Live Updates | The funeral of Pope Emeritus Benedict XVI
The latest on the funeral of Pope Emeritus Benedict XVI:
VATICAN CITY — Pope Benedict XVI’s coffin has been put in its resting place in the grottoes beneath St. Peter’s Basilica.
The wooden lid on the outermost coffin is decorated with a simple metal cross, the emblem of his nearly eight-year-long papacy and an inscription in Latin noting that he had lived 95 years, eight months and 15 days when he died on Dec. 31.
It also records the date his papacy ended when he went into retirement, on Feb. 28, 2013. He was the first pontiff to retire in 600 years.
Benedict’s longtime secretary, German Archbishop Georg Gaenswein, imparted a blessing after the remains were placed into a niche on the floor on Thursday. Also present for a final goodbye were the consecrated laywomen who helped care for him during his retirement in a monastery in the Vatican Gardens.
The Vatican says that the public will be able to visit Benedict’s tomb — but not before next week, to allow for work to be completed.
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More on the death of Pope Emeritus Benedict XVI: https://apnews.com/hub/pope-benedict-xvi
VATICAN CITY — The Vatican says the remains of Pope Emeritus Benedict XVI have been interred in a tomb in the grottoes under the main floor of St. Peter’s Basilica.
Benedict’s body was put into a space left after the Vatican moved the remains of his predecessor, John Paul II, to the main floor to reflect John Paul’s sainthood.
The brief announcement of the burial by the Vatican’s press office came about 90 minutes after the conclusion of Benedict’s funeral in St. Peter’s Square on Thursday. Pope Francis presided over the service, which was attended by some 50,000 mourners.
Photos released by the Vatican showed the zinc coffin which was to contain the cypress one displayed to the faithful during the funeral. Then the zinc coffin was placed into another wooden one before being put into the tomb.
VATICAN CITY — A Vatican cardinal has sprinkled blessed water on the simple wooden coffin of Benedict XVI and released incense around it, near the end of the funeral in St. Peter’s Square.
Pope Francis, who presided over the funeral of his predecessor in the papacy, sat in a chair near a canopied altar before a crowd of tens of thousands of faithful, who applauded.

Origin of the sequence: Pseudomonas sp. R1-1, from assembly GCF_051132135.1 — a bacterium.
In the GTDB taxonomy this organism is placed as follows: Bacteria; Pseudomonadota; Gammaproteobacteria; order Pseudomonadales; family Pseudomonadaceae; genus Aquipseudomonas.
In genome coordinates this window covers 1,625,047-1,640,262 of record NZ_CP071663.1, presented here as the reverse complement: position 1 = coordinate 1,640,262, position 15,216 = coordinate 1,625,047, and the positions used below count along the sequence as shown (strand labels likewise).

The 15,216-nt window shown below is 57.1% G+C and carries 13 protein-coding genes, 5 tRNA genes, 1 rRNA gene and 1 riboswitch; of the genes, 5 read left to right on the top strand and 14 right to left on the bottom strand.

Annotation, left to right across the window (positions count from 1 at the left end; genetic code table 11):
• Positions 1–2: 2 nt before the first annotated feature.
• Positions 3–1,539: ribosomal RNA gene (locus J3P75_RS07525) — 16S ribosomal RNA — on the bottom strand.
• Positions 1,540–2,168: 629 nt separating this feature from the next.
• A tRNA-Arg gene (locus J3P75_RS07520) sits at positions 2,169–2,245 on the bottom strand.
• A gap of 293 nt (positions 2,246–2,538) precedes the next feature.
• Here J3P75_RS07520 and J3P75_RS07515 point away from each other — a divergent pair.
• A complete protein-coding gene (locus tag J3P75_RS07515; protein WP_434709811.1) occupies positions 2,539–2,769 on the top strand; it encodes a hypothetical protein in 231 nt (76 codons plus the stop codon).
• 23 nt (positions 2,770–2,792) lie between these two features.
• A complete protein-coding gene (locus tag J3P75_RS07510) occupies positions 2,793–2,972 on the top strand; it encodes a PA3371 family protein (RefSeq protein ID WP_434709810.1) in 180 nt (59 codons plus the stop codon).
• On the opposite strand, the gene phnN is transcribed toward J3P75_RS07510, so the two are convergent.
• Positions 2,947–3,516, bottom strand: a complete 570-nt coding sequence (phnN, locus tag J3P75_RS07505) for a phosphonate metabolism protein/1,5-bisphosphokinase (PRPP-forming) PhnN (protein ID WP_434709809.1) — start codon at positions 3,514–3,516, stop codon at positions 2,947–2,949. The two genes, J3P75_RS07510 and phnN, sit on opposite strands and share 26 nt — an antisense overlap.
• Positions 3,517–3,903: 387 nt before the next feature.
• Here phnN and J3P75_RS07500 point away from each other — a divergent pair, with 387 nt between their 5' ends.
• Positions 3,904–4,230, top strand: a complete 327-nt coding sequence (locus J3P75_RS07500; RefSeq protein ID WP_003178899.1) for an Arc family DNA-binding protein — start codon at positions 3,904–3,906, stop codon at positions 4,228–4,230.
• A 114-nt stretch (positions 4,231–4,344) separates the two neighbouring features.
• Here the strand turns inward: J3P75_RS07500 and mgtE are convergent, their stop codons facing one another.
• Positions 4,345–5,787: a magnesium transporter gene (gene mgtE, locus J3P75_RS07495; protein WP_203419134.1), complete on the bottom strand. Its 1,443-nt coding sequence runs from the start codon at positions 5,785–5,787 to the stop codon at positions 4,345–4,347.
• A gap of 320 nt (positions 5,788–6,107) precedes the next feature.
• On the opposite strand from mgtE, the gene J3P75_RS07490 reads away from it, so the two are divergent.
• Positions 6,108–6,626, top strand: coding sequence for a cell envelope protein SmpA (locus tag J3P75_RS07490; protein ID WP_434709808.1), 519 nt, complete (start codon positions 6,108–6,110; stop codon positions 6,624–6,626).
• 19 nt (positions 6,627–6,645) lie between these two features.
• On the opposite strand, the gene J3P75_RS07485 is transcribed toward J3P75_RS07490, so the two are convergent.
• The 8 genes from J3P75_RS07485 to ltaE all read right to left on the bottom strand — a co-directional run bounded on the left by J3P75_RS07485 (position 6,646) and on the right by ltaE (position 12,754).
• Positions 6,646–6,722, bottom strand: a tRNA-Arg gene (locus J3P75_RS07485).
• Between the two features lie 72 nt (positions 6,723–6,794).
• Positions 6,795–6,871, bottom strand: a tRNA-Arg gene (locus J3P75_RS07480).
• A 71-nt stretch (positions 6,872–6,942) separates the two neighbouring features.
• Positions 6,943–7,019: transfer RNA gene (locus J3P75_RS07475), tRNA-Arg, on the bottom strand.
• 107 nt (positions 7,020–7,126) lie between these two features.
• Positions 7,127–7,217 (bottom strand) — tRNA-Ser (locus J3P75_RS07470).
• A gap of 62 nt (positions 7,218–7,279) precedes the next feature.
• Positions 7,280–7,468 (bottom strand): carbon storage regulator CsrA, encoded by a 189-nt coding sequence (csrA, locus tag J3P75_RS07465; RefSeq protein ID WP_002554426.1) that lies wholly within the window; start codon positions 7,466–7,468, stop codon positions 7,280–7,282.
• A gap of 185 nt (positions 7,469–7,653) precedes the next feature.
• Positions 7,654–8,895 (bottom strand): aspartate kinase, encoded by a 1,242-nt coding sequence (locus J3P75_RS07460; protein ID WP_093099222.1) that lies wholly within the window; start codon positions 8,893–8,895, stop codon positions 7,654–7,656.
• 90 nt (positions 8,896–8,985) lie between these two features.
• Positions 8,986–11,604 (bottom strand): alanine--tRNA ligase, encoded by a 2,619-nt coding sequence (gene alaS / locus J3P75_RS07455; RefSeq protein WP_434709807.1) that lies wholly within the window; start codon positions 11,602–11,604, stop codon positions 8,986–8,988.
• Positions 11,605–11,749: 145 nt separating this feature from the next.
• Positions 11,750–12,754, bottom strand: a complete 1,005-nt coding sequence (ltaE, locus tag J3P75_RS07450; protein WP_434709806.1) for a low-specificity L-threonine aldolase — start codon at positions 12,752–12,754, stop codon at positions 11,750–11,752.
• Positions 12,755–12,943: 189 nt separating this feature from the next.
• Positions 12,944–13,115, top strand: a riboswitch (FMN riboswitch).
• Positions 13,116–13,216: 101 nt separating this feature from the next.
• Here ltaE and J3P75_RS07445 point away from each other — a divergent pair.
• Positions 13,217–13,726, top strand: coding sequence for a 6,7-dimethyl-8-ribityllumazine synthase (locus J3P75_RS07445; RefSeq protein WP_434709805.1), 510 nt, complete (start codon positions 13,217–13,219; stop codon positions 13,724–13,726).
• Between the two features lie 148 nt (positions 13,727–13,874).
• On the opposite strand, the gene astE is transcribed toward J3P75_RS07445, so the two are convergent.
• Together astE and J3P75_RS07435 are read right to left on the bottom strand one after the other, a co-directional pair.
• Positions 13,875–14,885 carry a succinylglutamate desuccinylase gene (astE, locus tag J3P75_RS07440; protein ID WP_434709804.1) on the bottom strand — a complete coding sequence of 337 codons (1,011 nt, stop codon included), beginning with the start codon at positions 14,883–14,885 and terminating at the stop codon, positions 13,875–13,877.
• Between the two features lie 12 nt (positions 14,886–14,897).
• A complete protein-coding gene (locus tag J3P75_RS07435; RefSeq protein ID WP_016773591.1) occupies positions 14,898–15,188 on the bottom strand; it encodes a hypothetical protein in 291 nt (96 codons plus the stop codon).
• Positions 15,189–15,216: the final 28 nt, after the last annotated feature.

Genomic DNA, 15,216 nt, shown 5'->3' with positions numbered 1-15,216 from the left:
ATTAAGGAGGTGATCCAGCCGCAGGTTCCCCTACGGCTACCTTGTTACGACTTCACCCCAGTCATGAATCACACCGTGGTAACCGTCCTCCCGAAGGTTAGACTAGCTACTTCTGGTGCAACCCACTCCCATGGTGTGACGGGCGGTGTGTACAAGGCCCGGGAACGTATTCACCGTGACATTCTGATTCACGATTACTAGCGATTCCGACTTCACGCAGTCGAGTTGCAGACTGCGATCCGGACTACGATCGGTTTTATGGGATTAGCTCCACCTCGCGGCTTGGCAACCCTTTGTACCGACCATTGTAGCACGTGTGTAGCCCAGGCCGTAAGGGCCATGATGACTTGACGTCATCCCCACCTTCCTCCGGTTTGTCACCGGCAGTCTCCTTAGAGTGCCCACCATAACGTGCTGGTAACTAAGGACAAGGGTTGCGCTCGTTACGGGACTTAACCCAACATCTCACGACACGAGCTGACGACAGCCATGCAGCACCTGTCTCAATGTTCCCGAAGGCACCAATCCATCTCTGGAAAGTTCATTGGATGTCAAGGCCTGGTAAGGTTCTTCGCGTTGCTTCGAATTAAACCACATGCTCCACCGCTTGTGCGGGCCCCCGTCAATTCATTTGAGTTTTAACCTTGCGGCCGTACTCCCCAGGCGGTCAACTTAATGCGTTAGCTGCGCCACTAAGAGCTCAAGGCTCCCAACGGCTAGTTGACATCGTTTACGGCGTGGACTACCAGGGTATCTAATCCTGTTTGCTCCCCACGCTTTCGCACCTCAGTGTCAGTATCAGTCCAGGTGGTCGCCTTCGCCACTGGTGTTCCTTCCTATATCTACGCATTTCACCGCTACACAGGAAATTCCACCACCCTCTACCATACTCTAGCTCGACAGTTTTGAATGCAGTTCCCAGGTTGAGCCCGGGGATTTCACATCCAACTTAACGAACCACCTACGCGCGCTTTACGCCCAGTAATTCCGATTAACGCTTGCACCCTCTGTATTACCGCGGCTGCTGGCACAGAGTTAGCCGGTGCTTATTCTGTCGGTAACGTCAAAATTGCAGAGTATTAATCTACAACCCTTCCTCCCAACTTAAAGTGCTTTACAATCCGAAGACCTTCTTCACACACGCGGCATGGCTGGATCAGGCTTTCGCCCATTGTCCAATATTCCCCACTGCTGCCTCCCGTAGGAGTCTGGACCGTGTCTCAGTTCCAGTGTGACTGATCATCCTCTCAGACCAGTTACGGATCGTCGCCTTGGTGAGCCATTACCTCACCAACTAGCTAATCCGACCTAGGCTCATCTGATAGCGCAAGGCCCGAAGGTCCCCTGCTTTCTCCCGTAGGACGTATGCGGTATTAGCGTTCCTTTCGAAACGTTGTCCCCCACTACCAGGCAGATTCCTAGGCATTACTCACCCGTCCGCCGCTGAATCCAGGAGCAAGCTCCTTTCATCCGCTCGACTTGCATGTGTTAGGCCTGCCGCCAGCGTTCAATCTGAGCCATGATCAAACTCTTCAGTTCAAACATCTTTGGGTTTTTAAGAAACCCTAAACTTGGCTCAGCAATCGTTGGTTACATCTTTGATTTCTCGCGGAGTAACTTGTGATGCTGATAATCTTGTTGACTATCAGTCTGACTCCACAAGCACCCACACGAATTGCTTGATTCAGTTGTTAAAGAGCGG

At the funeral’s end, the coffin was carried by 12 white-gloved pallbearers back into St. Peter’s Basilica for interment in a crypt below the main floor.
The German theologian, who stunned the world by stepping down in 2013, took the title Pope Emeritus Benedict XVI for his retirement in a Vatican monastery. Benedict died on Dec. 31 in the monastery where he lived in the Vatican Gardens.
VATICAN CITY — At the funeral for Pope John Paul II in 2005, cries in Italian of “Santo subito!” (Sainthood immediately) rose from the huge crowd in St. Peter’s Square.
During the funeral on Thursday for his successor, Pope Emeritus Benedict XVI, one of the mourners in the square, Alessandra Aprea, held up a handwritten sign saying just that, “Santo subito” and featuring a hand-drawn heart.
The 56-year-old Aprea, from the town of Meta di Sorrento near Naples, called Benedict a “saint of the faith.” It was Benedict as pontiff who lifted the five-year customary waiting period to start the sainthood process for John Paul.
Then Benedict’s successor, Pope Francis, approved a miracle early in his papacy that cleared the way for John Paul to be declared a saint. Aprea called Francis, Benedict and John Paul three churchmen “sent by God to lead us as we were getting lost. Benedict has been the bridge between John Paul and Francis. We could not have Francis without him. “
VATICAN CITY — Pope Francis has arrived in a wheelchair in St. Peter’s Square for the funeral for his predecessor, Pope Emeritus Benedict XVI.
Francis, who is 86, has been using a wheelchair or cane in public ceremonies due to a knee problem. Francis wore red vestments as he sat in a white upholstered chair just in front of the altar, where the funeral Mass Thursday morning is being celebrated by a Vatican cardinal.
Then Francis, speaking in Latin, began the ceremony by inviting the faithful to acknowledge their sins. Benedict, who was 95 and in increasingly frail health, died on Dec. 31 in a monastery in the Vatican Gardens, where he had lived since his resignation in 2013.